Batting won’t be easier for Proteas on Windies pitches, says Vincent Barnes

Quinton de Kock scored just 18 against Bangladesh, but Vincent Barnes feels he should be retained in the Proteas top-order. Photo: AFP

Quinton de Kock scored just 18 against Bangladesh, but Vincent Barnes feels he should be retained in the Proteas top-order. Photo: AFP

Published Jun 14, 2024


THERE should not be an expectation that run-scoring will increase dramatically now that the Proteas have moved to the Caribbean for the next leg of the ICC Men’s T20 World Cup, according to former national team assistant coach Vincent Barnes.

Having been on numerous tours to the West Indies – including the 2010 T20 World Cup, when the global jamboree was last held on the tropical islands – Barnes feels that batting will remain a challenge.

The Proteas top-order struggled in the US in their opening three matches held at the Nassau County Ground in New York, where the newly-laid surface offered plenty of assistance to the seam bowlers upfront.

It is hoped that the change of venue – the Proteas face Nepal in St Vincent and Grenadine in their final Group D match tomorrow (1.30am SA time start) – would offer the batters some relief.

“It is going to be a bit different. If you look at the scores in the US, it was very low. Teams were getting 130, and they were able to defend it,” Barnes exclusively told Independent Newspapers yesterday.

“The pitches weren’t fair. There was swing and seam movement upfront.

— Proteas Men (@ProteasMenCSA) June 11, 2024

“But moving to the West Indies, people should not start thinking it’s going to be easy to bat on the Caribbean pitches.

“We have seen some of the scores, and it’s not very high scores – bar the Australia and England clash in Barbados.

“It is always going to be tough. It will be low and slow. Spin will also play a part. We have three spinners in our squad, and required just one in New York.

“We won’t be seeing 200-plus scores, or anything like we saw in the recent IPL.”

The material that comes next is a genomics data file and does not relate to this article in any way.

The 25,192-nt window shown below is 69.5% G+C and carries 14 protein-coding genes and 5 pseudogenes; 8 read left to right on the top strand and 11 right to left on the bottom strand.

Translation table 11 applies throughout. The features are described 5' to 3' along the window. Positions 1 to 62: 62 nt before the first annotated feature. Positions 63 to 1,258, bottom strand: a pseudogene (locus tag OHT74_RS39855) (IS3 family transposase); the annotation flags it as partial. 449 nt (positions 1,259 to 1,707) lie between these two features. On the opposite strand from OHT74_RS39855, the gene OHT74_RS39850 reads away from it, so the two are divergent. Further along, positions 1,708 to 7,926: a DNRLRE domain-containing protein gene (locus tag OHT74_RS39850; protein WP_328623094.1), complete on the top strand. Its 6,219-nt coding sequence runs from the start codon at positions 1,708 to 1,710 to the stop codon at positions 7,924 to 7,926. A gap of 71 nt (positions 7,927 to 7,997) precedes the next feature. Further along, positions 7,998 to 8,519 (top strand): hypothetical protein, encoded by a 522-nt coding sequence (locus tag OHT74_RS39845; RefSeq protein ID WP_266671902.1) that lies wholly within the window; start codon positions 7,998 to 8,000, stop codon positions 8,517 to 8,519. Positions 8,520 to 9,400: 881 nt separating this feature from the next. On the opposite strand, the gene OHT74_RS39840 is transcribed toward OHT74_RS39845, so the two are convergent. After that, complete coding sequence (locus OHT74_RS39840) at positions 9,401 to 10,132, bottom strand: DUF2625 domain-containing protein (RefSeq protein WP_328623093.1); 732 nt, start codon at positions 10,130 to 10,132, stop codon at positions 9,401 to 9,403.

Barnes is hoping the Proteas have learnt a few lessons from their 3-0 defeat to the West Indies just prior to the start of the T20 World Cup.

“If you look at the games they played in Jamaica against the West Indies before the World Cup, the Windies almost showed them how to play,” he said.

“Go hard upfront, because the wicket is only going to get slower, whereas in New York, it was the other way around – where you tried to protect the PowerPlay, and preserve wickets for later on.”

— Proteas Men (@ProteasMenCSA) June 12, 2024

Although Proteas coach Rob Walter has indicated that he may give the top-order the opportunity to find some form against Nepal, there has been clamour in some quarters for the promotion of Ryan Rickelton to the starting XI.

Rickelton was the leading run-scorer in the Betway SA20 Season 2, before following it up with further good form in the CSA T20 Challenge.

Barnes, though, is in agreement with Walter that the team should persevere with the current top-order.

“I think that’s still our best batting line-up. I understand that the top three haven’t scored yet and Rickelton is sitting on the sidelines, but (Aiden) Markram can’t go anywhere – so it has to be one of Quinny (de Kock) or Reeza (Hendricks).

“I feel that’s still our best top three, and they deserve another run against Nepal.”